Start: The Fool

“Let’s get it started in here.”The Black Eyed Peas

Print texts lie in wait, accumulating over the last four years in this one-bedroom apartment.  Inspired by the movie “Julie & Julia”,  I will  read a combination of seventy-eight novels, books on writing, graphic novels, poetry books, chapbooks, and literary publications in one year.

From these resources, I’ll share two words, five days a week. Seventy-eight  is near half of the texts I want to read, and there are seventy-eight Tarot cards to a standard Tarot deck, and Tarot cards and Tea Leaf readings are a major creative, psychological, and scholarly force in my life.

The first book in my enterprise is Entrepreneur Magazine‘s Start Your Own Business, by Rieva Lesonsky, published in 2007. It relates to The Fool, a card unlike any other in Tarot. The Fool takes risks, trusts himself  … he’s an entrepreneur, though he’s not known for his preparation, rather for his trust in himself,  a pivotal quality for embarking on new ventures.

Let’s word this up, kids:

entrepreneurship: noun

There’s no definition for this specific form of the word entrepreneur from my ol’ friend Merriam-Webster, but Wikipedia’s entry speaks plenty. “Entrepreneurship is the act of being an entrepreneur, which is a French word meaning ‘one who undertakes an endeavor’. Entrepreneurs assemble resources including innovations, finance and business acumen in an effort to transform innovations into economic goods.”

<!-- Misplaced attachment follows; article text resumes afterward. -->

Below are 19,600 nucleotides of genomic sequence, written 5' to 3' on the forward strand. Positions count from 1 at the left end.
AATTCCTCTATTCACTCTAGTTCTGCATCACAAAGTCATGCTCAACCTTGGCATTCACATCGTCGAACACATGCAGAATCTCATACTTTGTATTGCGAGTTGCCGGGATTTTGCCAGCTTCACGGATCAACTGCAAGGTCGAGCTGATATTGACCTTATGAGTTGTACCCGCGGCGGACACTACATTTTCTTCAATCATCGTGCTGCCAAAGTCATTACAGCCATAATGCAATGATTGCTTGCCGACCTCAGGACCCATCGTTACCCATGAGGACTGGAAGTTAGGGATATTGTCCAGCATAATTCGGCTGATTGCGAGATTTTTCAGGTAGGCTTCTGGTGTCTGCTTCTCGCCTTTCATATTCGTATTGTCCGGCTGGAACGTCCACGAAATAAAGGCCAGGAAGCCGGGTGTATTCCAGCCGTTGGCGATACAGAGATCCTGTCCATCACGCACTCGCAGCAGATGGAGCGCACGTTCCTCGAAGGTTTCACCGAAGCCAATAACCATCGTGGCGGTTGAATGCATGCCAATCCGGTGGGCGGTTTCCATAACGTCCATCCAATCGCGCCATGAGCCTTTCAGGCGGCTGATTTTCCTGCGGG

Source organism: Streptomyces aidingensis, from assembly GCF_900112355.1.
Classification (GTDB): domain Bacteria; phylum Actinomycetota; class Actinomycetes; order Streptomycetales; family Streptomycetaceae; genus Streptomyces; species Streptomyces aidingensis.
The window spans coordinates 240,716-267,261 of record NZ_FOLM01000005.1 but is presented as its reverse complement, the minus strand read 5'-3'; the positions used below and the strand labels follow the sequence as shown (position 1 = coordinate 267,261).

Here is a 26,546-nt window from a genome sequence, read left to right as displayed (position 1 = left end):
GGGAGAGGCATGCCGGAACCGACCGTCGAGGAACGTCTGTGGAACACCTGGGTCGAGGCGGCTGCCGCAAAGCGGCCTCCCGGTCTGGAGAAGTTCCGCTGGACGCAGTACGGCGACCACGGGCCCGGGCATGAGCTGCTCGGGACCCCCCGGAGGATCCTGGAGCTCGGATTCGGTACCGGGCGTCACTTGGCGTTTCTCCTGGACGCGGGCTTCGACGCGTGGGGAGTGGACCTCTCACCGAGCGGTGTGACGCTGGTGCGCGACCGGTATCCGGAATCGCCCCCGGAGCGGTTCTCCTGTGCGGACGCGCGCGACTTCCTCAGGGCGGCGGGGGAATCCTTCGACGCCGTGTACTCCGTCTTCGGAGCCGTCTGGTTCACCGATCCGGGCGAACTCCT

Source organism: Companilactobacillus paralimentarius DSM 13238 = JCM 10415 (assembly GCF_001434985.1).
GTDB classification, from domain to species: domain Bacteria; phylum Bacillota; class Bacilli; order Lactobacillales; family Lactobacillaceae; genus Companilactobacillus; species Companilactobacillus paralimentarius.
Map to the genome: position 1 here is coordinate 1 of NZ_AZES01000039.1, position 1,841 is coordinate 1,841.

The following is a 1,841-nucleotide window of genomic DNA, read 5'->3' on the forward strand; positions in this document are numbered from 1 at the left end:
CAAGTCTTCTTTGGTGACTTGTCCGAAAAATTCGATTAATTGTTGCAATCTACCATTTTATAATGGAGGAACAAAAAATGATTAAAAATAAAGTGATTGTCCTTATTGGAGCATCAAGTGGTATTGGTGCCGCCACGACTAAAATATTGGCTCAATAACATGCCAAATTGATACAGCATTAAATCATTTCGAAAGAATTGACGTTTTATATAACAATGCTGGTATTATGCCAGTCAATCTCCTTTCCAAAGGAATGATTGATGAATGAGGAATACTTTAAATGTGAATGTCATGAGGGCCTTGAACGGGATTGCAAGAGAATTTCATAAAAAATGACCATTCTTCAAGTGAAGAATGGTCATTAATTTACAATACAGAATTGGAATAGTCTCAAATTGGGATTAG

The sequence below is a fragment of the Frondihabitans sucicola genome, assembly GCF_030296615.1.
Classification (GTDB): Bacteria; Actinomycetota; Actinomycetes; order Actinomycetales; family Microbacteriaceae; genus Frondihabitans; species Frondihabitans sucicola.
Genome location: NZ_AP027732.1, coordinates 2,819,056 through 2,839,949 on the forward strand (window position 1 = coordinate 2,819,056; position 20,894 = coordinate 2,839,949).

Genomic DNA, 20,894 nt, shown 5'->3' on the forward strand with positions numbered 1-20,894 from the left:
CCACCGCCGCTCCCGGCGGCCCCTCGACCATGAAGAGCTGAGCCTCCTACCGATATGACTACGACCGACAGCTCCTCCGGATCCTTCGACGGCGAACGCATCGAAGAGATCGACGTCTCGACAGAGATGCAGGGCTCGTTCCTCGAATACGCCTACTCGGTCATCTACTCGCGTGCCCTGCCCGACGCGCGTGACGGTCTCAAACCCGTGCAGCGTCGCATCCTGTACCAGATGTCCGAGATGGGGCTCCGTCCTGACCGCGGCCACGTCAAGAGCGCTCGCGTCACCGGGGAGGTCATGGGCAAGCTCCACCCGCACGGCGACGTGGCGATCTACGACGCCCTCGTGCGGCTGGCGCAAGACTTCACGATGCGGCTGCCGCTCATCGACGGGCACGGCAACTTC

This word means more. Economics aren’t the sole by-product of every entrepreneur, but I think in metaphor and metaphysics– a happy hazard of being a poet and Tarot lover.

Etymology: Old French, from entreprendre to undertake — more at enterprise

Date: 1852 (Etmylogy and Date info from Merriam-Webster)
groundwork: noun
a foundation, basis ф essential basic labor or study ф the background to an embroidered or other pattern etc.

The New Lexicon Webster’s Encyclopedic Dictionary of the English Language, published 1990

Etylomolgy: More legwork needed to find, if known.

Date: 15th Century

Thanks for the read.

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